In contrast, a lease can provide for royalty computed on “proceeds” or “amount realized” by the lessee.  A “proceeds” or “amount realized” clause, standing alone, creates a royalty that is free from PPC.  In such a case, the lessee bears all costs downstream from the wellhead to the point of sale.

The oil and gas lease in BlueStone provides in paragraph 3 of the body that royalty on gas is based on the “market value at the well” of the gas sold or used off the premises.  The lease contains an addendum that provides in paragraph 26 that the lessee “agrees to compute and pay royalties on the gross value received.”  The addendum also contains language stating that it “supersedes any provisions to the contrary in the printed lease.”  Thus, the dispute was whether the phrase “gross value received” in the addendum conflicts with the phrase “at the mouth of the well” in the body of the lease, and, therefore, would supersede the language in the body of the lease.

BlueStone argued that there was no conflict between the “at the well” language in the body and the “gross value received” language in the addendum, because the terms can be read together to produce a net-proceeds calculation, permitting the deduction of PPC.  However, the Court disagreed, citing its prior decision in Judice v. Mewbourne Oil Co., 939 S.W.2d 133 (Tex. 1996), which found that the phrase “gross value received at the well” gave rise to an inherent conflict.  That language rendered the royalty clause ambiguous because “at the well” is a net-proceeds equivalent that contemplated the deduction of PPC, whereas “gross proceeds” indicates just the opposite.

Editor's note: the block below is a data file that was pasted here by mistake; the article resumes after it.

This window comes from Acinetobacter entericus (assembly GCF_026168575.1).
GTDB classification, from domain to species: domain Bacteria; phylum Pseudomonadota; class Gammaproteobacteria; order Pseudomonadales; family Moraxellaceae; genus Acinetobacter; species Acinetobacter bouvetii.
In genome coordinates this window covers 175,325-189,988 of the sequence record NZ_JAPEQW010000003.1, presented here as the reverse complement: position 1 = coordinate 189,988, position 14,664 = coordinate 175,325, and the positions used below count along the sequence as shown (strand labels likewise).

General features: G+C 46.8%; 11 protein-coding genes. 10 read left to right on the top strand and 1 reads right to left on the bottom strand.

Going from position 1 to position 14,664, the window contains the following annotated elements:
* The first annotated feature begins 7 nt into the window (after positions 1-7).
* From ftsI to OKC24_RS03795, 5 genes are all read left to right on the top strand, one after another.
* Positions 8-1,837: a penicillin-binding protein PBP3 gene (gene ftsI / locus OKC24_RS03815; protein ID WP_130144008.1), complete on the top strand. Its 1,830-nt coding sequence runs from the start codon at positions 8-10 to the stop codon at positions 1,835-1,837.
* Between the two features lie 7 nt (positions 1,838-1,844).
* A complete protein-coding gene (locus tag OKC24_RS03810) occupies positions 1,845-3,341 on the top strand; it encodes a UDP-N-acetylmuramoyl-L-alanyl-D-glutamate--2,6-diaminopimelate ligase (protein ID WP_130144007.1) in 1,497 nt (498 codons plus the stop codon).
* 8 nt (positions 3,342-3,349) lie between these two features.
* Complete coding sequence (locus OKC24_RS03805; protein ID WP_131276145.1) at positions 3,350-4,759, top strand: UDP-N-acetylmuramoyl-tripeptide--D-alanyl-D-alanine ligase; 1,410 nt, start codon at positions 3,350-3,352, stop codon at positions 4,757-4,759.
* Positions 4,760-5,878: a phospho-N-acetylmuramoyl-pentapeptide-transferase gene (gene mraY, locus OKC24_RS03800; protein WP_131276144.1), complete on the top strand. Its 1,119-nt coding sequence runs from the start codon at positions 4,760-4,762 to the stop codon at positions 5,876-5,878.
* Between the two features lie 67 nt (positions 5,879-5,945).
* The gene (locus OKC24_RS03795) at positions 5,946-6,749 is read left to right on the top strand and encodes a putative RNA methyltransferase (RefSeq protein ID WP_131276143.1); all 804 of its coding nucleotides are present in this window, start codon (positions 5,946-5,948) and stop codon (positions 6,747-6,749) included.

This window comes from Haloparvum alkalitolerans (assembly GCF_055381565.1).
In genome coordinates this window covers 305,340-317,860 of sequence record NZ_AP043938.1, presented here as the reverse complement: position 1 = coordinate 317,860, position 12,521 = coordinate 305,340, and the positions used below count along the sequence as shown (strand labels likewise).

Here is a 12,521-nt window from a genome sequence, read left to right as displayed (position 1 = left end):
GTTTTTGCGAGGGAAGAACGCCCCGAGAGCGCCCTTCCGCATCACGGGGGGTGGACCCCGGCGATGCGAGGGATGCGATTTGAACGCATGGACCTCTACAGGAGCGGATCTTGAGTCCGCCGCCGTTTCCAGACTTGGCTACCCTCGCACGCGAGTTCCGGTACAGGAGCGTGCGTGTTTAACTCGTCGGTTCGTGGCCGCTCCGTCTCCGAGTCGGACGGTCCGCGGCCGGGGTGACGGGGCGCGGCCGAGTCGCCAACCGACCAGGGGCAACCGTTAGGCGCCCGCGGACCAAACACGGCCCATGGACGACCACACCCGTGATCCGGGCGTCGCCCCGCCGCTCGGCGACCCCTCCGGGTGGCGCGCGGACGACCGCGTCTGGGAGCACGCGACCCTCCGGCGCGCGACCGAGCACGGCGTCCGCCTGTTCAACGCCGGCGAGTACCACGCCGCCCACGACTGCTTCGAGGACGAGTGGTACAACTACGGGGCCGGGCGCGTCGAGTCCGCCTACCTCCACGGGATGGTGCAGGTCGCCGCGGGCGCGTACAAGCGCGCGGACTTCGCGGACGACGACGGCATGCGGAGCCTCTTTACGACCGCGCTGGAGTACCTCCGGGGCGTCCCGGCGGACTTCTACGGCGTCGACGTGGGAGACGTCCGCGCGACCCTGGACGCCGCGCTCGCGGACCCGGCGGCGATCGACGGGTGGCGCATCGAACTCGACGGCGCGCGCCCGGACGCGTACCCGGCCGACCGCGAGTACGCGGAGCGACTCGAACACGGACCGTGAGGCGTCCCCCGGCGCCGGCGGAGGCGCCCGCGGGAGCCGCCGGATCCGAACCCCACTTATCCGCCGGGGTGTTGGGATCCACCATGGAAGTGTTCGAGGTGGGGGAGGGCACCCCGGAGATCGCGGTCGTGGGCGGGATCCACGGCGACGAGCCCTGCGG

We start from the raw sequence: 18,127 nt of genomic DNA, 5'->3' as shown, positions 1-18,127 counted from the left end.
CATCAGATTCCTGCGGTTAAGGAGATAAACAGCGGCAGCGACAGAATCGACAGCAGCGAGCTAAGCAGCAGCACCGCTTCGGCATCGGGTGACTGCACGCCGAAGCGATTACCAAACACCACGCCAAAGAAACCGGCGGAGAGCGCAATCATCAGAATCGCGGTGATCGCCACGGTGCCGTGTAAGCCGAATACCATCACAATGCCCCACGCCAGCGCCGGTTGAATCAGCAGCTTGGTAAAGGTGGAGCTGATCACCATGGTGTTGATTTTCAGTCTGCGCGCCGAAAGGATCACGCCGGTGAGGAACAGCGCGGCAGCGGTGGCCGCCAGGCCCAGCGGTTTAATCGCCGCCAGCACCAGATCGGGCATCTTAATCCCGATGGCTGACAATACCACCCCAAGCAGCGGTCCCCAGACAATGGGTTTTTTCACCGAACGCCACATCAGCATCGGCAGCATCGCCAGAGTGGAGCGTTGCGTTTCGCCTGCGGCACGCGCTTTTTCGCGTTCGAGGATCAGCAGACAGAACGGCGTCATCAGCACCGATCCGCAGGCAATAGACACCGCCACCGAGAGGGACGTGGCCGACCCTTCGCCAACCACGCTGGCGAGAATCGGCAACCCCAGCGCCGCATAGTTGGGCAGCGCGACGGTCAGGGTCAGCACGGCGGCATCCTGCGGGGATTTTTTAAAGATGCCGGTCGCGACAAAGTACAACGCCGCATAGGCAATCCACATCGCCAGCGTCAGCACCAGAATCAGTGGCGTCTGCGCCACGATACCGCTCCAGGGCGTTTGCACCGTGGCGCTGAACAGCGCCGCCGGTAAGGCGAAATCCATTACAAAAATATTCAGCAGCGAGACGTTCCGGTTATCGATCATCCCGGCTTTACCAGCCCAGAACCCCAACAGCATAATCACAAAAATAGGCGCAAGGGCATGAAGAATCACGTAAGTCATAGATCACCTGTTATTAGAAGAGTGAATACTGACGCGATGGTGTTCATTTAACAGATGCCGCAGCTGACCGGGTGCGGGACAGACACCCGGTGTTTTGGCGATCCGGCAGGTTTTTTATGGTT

BlueStone argued that the Court’s decision in Burlington Resources Oil & Gas Company, LP v. Texas Crude Energy, LLC, et al., 573 S.W.3d 198 (Tex. 2019) stood for the proposition that “at the well” language will always mean that a royalty clause allows for deduction of PPC.  Although there is language in Burlington stating that prior decisions held that when parties specify an “at the well” valuation point, the royalty owner must share in PPC, the Court said that it is a misreading of Burlington to suggest that “at the well” language supersedes all other language in the contract.  Rather, the Court said that the oil and gas lease in question should be read and interpreted in its entirety, and construed according to all of its terms.